After crossing over this natural bridge they laid down on the ground and slept until sunrise on the morning of the 11th when they continued on their way keeping eastwardly as near as they could. Up to this time they had had nothing to eat and were almost famished. About noon of the 11th they met several negroes who gave them information as to the whereabouts of the rebel pickets and furnished them with food. Acting under the advice of these friendly negroes they remained quietly in the woods until darkness had set in when they were furnished with a comfortable supper by the negroes and after dark proceeded on their way; the negroes who everywhere showed their friendship to the fugitives having first directed them how to avoid the rebel pickets. That night they passed a camp of rebels and could plainly see the smoke and camp fires. But their wearied feet gave out and they were compelled to stop and rest having only marched five miles that day.
 They started again at daylight on the 13th and after moving awhile through the woods they saw a negro woman working in a field and called her to them. From her they received directions and were told that the rebel pickets had been about there looking for the fugitives from Libby. Here they laid down again and reassumed(sic) their journey when darkness set in and marched five miles but halted till the morning of the 14th when the journey was resumed. At one point they met a negress in a field and she told them that her mistress was a Secesh woman and that she had a son in the rebel army. The party however were exceedingly hungry and they determined to secure some food This they did by boldly approaching the house and informing the mistress that they were fugitives from Norfolk who had been driven out by Butler and the Secesh sympathies of the woman were at once aroused and she gave them of her substance and started them on their way with directions how to avoid the Yankee soldiers who occasionally scouted in that vicinity. This information was exceedingly valuable to the refugees for by it they discovered the whereabouts of the Federal forces.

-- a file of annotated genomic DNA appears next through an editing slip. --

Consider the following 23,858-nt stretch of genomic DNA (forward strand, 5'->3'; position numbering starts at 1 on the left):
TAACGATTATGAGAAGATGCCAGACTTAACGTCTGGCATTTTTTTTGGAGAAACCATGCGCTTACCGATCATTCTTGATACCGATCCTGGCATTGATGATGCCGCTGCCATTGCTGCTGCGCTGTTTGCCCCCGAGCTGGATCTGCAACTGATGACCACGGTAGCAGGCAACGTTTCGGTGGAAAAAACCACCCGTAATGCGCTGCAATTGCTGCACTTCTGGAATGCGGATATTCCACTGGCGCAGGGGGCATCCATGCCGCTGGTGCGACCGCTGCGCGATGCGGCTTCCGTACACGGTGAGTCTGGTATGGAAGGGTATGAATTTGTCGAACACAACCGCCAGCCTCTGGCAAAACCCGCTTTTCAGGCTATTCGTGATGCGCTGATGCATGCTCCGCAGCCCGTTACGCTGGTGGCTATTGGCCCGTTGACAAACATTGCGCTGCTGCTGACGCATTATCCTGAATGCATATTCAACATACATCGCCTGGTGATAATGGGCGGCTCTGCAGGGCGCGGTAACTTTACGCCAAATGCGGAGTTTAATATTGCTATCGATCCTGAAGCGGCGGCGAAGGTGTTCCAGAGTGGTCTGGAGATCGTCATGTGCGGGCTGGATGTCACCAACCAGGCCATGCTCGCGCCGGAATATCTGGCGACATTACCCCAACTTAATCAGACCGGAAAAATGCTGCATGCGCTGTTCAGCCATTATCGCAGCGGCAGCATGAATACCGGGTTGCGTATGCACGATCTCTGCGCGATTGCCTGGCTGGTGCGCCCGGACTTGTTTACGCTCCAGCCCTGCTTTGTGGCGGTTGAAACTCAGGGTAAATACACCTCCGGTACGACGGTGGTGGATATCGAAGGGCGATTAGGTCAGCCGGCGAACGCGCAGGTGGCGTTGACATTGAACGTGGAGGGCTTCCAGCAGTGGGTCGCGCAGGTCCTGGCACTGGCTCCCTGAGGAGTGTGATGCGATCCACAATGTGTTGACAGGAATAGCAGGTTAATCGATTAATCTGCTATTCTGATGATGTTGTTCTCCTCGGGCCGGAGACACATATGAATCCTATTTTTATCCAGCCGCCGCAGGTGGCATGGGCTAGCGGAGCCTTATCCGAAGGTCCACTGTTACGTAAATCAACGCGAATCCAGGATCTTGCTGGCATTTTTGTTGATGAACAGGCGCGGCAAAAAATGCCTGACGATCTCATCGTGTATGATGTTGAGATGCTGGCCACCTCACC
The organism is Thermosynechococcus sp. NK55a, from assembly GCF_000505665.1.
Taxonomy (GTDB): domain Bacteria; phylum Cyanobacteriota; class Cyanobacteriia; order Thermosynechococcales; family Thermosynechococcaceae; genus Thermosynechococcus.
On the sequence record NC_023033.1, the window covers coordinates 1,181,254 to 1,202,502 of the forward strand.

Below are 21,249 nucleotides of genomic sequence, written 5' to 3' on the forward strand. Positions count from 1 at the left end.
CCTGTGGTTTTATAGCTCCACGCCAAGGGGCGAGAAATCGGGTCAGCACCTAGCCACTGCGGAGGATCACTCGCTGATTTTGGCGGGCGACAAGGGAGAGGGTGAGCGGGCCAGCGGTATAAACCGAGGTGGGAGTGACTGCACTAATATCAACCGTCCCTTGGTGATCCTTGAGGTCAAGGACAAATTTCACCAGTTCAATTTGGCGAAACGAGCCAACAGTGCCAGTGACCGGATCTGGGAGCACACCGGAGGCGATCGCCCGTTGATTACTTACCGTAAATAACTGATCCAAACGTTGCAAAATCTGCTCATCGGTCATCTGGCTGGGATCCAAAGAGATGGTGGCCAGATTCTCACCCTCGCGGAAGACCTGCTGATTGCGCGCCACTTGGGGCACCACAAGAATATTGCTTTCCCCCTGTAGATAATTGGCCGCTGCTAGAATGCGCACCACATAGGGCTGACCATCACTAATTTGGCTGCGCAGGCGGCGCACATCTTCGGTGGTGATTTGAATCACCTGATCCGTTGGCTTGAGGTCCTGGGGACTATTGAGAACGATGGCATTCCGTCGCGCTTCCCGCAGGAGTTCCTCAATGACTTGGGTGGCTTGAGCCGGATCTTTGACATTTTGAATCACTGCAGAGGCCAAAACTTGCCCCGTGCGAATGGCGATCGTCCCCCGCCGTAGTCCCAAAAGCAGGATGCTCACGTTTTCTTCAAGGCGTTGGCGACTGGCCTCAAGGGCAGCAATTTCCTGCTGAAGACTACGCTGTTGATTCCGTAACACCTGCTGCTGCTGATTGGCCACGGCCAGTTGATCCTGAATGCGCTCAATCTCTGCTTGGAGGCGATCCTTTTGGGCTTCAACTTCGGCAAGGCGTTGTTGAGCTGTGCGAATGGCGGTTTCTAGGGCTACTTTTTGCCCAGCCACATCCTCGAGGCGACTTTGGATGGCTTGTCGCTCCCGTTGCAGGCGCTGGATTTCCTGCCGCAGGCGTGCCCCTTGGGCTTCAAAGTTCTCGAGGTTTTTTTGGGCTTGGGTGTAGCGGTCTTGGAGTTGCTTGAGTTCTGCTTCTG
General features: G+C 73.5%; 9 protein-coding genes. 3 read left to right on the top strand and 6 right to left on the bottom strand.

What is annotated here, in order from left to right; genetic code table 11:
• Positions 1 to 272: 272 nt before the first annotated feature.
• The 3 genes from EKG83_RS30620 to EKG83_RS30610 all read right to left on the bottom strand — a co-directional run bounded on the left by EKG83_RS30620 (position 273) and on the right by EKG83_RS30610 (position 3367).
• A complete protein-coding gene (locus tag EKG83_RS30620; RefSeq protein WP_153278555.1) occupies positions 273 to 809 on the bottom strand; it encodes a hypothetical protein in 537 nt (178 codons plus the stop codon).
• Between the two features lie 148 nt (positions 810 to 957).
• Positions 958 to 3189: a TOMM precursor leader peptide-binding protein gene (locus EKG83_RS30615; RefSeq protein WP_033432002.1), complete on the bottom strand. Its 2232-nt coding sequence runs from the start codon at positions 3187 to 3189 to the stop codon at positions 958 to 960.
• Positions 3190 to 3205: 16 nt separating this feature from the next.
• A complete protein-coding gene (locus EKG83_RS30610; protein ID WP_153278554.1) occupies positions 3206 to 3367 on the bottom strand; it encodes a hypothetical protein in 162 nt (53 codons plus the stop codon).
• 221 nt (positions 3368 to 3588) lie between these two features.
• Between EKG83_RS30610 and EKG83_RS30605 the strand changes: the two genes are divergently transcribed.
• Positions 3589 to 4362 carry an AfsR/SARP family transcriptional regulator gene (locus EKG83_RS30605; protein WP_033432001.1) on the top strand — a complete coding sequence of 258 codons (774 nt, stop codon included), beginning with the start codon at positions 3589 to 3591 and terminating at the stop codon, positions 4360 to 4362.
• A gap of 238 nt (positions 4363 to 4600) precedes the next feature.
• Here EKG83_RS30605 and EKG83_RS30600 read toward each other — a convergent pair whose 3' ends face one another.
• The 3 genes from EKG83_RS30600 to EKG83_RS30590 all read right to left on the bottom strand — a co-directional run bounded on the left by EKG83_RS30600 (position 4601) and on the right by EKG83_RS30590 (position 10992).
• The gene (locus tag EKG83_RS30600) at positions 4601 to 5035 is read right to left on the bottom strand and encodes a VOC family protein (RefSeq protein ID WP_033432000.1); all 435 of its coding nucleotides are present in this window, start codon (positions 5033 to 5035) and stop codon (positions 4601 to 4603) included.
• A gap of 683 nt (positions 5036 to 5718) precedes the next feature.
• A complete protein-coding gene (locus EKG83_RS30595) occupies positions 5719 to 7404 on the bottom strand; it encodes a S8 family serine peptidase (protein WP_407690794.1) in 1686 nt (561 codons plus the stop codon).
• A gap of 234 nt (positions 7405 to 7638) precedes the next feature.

When about 1.5 miles from Williamsburg the party came upon the main road and found the tracks of a large body of cavalry. A piece of paper found by Captain Jones satisfied him that they were Union cavalry but his companions were suspicious and avoided the road and moved forward. At the Burnt Ordinary about 10 miles from Williamsburg awaited the return of the cavalry that had moved up the road and from behind a fence corner where they were secreted the fugitive saw the flag of the Union supported by a squadron of cavalry which proved to be a detachment of Colonel Spear's 11th Pennsylvania Regiment sent out for the purpose of picking up escaped prisoners. Colonel Kendrick says his feelings at seeing the old flag are indescribable. At all points along the route the fugitives describe their reception by the negroes as most enthusiastic and there was no lack of white people who sympathized with them and helped them on their way. In their escape the officers were aided by citizens of Richmond not foreigners or the poor class only, but by natives and persons of wealth. They know their friends there but very properly with hold any mention of their names. Of those got out of Libby Prison there were a number sick ones who were cured for by Union people and will eventually reach the Union lines their aid.

 -The Portrait Monthly, May 1864

The Boar Swamp/Bottom's Bridge area

Monday, March 3, 2014

Escaping Down the Peninsula 1864- Swimming the Chickahominy

                                     FEBRUARY 15, 1864.
Col. J. W. SHAFFER, Chief of Staff:
Cavalry returned to Williamsburg with 9 more escaped officers. A fresh detachment has gone out.
                                      I.J. WISTAR,

                                     FEBRUARY 15, 1864.
Col. J. W. SHAFFER, Chief of Staff:
I should have explained that refugees and escaped prisoners, knowing of the pickets at all the upper fords and bridges, almost invariably come down parallel with Charles City road, in hopes of finding boats on lower Chickahominy. After crossing it they are pretty safe, but boats are purposely removed by the enemy and only to be had at few points. The refugees and negroes generally cross by swimming. Seventeen leave here by boat to-morrow, including 6 field officers.

                                       I.J. WISTAR,

- The war of the rebellion: a compilation of the official records of the Union and Confederate armies.; Series 1 Volume 33